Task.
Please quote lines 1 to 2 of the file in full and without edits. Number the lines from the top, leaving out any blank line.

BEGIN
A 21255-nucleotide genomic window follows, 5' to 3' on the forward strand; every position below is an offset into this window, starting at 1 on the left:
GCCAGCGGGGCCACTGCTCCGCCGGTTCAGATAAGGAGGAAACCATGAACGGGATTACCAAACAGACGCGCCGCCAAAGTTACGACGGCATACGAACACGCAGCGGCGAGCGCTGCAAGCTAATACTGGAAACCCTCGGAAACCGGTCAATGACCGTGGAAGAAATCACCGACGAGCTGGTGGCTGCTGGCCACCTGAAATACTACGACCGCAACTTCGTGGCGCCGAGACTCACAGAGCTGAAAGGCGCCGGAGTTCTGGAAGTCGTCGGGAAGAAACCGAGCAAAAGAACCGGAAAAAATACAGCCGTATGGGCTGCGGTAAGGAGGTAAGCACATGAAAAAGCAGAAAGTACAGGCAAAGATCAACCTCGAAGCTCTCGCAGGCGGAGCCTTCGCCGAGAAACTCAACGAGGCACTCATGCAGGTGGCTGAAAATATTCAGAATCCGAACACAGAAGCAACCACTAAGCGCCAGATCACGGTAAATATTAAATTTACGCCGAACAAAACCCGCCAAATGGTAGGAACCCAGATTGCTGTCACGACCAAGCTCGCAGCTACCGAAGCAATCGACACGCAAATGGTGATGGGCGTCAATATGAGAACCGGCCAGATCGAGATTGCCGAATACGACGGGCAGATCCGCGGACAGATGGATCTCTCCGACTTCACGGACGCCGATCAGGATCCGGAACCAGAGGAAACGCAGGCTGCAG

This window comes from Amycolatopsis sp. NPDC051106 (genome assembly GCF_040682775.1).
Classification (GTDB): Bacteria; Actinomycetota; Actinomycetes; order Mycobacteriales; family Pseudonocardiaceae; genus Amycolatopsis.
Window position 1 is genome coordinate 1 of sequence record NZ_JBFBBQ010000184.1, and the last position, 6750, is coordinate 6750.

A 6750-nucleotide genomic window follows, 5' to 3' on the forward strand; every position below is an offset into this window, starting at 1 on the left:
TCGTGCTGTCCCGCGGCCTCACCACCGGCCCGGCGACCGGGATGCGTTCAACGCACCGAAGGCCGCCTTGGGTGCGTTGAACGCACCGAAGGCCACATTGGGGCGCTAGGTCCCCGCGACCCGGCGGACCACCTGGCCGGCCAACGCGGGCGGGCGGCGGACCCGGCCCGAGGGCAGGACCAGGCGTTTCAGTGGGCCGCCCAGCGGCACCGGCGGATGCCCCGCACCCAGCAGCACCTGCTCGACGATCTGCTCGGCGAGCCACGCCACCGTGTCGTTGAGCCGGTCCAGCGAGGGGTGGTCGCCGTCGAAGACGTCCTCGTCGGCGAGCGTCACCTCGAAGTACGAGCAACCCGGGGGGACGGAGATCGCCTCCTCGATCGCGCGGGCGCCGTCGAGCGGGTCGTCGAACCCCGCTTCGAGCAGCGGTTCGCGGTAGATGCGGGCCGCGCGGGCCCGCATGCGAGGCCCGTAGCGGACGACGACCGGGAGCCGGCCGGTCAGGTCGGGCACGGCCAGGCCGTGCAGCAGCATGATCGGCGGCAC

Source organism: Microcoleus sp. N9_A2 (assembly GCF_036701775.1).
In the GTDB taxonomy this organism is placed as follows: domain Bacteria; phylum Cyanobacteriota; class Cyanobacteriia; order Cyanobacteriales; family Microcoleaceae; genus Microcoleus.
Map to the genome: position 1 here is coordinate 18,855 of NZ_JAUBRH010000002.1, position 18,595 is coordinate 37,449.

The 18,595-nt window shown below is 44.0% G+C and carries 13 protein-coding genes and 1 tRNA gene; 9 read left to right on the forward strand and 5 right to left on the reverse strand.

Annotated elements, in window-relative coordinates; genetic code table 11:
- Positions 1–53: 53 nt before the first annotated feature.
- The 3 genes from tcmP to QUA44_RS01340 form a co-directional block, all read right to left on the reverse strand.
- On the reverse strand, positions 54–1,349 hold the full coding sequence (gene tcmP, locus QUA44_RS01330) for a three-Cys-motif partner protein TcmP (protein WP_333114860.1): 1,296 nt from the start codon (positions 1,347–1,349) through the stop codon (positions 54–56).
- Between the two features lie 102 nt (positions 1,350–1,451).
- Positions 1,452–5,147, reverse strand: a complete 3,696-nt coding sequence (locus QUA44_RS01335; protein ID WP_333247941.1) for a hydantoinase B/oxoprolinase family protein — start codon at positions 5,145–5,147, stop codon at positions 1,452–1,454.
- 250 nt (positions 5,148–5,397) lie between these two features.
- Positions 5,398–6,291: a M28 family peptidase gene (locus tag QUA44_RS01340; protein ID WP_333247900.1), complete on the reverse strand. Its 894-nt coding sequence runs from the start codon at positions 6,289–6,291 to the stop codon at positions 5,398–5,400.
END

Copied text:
A 21255-nucleotide genomic window follows, 5' to 3' on the forward strand; every position below is an offset into this window, starting at 1 on the left:
GCCAGCGGGGCCACTGCTCCGCCGGTTCAGATAAGGAGGAAACCATGAACGGGATTACCAAACAGACGCGCCGCCAAAGTTACGACGGCATACGAACACGCAGCGGCGAGCGCTGCAAGCTAATACTGGAAACCCTCGGAAACCGGTCAATGACCGTGGAAGAAATCACCGACGAGCTGGTGGCTGCTGGCCACCTGAAATACTACGACCGCAACTTCGTGGCGCCGAGACTCACAGAGCTGAAAGGCGCCGGAGTTCTGGAAGTCGTCGGGAAGAAACCGAGCAAAAGAACCGGAAAAAATACAGCCGTATGGGCTGCGGTAAGGAGGTAAGCACATGAAAAAGCAGAAAGTACAGGCAAAGATCAACCTCGAAGCTCTCGCAGGCGGAGCCTTCGCCGAGAAACTCAACGAGGCACTCATGCAGGTGGCTGAAAATATTCAGAATCCGAACACAGAAGCAACCACTAAGCGCCAGATCACGGTAAATATTAAATTTACGCCGAACAAAACCCGCCAAATGGTAGGAACCCAGATTGCTGTCACGACCAAGCTCGCAGCTACCGAAGCAATCGACACGCAAATGGTGATGGGCGTCAATATGAGAACCGGCCAGATCGAGATTGCCGAATACGACGGGCAGATCCGCGGACAGATGGATCTCTCCGACTTCACGGACGCCGATCAGGATCCGGAACCAGAGGAAACGCAGGCTGCAG